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Posted by on Monday, January 21, 2013 at 9:27pm.

You have 37.0 mL of a 3.00 M stock solution that must be diluted to 0.500 M. How much water should you add?

  • chemistry - , Monday, January 21, 2013 at 10:08pm

    Dr. Bob22 and I disagreed, but use MV=MV to solve for the volume that you need, but first convert mL to L. V=[(3.00M)(0.037L)]/(0.500M). Remember, you already have an initial volume of 37mL or 0.037L, so subtract 0.037L from the answer that you get for V to get the amount of H20 to add to the stock solution.

  • chemistry - , Monday, January 21, 2013 at 11:34pm

    You're right. I disagree but the practical aspects are right.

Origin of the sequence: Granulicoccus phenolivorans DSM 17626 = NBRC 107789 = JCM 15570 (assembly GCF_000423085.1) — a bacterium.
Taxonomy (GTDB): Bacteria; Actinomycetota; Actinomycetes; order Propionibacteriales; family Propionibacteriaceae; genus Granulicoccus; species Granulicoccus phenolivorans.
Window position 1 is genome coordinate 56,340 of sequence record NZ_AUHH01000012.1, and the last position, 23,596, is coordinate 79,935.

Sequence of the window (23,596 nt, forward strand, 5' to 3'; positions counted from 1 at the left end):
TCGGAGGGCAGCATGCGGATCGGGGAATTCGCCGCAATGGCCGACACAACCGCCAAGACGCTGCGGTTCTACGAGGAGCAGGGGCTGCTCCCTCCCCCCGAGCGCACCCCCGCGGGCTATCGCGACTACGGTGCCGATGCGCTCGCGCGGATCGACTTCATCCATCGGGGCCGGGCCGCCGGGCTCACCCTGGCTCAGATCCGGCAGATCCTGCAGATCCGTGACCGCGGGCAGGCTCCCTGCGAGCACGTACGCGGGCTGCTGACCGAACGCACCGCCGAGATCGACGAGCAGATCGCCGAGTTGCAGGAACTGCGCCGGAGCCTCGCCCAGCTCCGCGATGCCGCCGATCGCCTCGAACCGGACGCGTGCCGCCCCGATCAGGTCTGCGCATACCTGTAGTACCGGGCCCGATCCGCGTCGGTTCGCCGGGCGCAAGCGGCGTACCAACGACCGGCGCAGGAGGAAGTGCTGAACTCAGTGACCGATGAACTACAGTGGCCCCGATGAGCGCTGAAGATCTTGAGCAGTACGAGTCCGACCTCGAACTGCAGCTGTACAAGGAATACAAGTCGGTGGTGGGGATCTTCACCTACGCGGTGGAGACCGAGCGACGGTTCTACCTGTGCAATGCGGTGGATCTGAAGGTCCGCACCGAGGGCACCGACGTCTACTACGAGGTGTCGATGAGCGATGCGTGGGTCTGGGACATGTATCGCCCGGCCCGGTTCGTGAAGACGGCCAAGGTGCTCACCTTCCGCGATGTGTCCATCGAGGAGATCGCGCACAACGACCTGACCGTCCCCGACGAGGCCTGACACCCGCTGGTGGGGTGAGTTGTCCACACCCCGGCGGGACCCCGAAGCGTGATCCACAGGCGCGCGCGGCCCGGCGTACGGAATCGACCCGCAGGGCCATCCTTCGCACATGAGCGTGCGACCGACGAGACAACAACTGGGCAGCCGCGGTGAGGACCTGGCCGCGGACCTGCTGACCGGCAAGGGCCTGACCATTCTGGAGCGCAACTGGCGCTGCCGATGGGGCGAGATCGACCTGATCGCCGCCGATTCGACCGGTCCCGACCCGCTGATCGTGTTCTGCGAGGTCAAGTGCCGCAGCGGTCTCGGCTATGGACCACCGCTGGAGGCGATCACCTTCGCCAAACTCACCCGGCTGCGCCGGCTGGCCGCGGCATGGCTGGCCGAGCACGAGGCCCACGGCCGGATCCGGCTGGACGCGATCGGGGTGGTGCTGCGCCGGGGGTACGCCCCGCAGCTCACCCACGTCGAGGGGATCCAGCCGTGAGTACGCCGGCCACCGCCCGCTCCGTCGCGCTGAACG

3*37/0.500 = 222 mL is the total volume you want. In practice, that is ABOUT 222-37 = ABOUT 185 mL. In theory, however, that assumes that 185 mL + 37 mL = 222 mL but volumes are not additive unless we are adding substance A to more of substance A. For example, 50 mL H2O + 50 mL ethyl alcohol = about 95 mL and not 100 mL. I know I'm repeating myself but I think it is a mistake to foster the incorrect impression among students that volumes are additive. In many cases addition of volumes is essentially correct but in many cases that isn't so. Technically, it is never correct. :-)

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